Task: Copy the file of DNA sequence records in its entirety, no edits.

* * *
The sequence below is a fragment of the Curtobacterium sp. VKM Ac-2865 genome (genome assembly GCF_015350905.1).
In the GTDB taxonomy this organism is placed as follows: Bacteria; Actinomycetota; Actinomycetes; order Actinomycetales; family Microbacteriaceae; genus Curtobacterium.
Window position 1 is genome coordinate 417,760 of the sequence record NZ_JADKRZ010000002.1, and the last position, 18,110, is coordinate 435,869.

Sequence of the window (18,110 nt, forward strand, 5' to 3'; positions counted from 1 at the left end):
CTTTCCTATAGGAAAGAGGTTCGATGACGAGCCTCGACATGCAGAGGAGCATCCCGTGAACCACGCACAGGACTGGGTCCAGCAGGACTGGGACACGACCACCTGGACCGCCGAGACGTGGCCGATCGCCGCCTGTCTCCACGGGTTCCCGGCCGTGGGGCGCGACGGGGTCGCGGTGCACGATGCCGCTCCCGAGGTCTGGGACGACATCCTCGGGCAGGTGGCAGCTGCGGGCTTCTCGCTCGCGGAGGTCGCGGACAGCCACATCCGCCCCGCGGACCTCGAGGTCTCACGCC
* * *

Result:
The sequence below is a fragment of the Curtobacterium sp. VKM Ac-2865 genome (genome assembly GCF_015350905.1).
In the GTDB taxonomy this organism is placed as follows: Bacteria; Actinomycetota; Actinomycetes; order Actinomycetales; family Microbacteriaceae; genus Curtobacterium.
Window position 1 is genome coordinate 417,760 of the sequence record NZ_JADKRZ010000002.1, and the last position, 18,110, is coordinate 435,869.

Sequence of the window (18,110 nt, forward strand, 5' to 3'; positions counted from 1 at the left end):
CTTTCCTATAGGAAAGAGGTTCGATGACGAGCCTCGACATGCAGAGGAGCATCCCGTGAACCACGCACAGGACTGGGTCCAGCAGGACTGGGACACGACCACCTGGACCGCCGAGACGTGGCCGATCGCCGCCTGTCTCCACGGGTTCCCGGCCGTGGGGCGCGACGGGGTCGCGGTGCACGATGCCGCTCCCGAGGTCTGGGACGACATCCTCGGGCAGGTGGCAGCTGCGGGCTTCTCGCTCGCGGAGGTCGCGGACAGCCACATCCGCCCCGCGGACCTCGAGGTCTCACGCC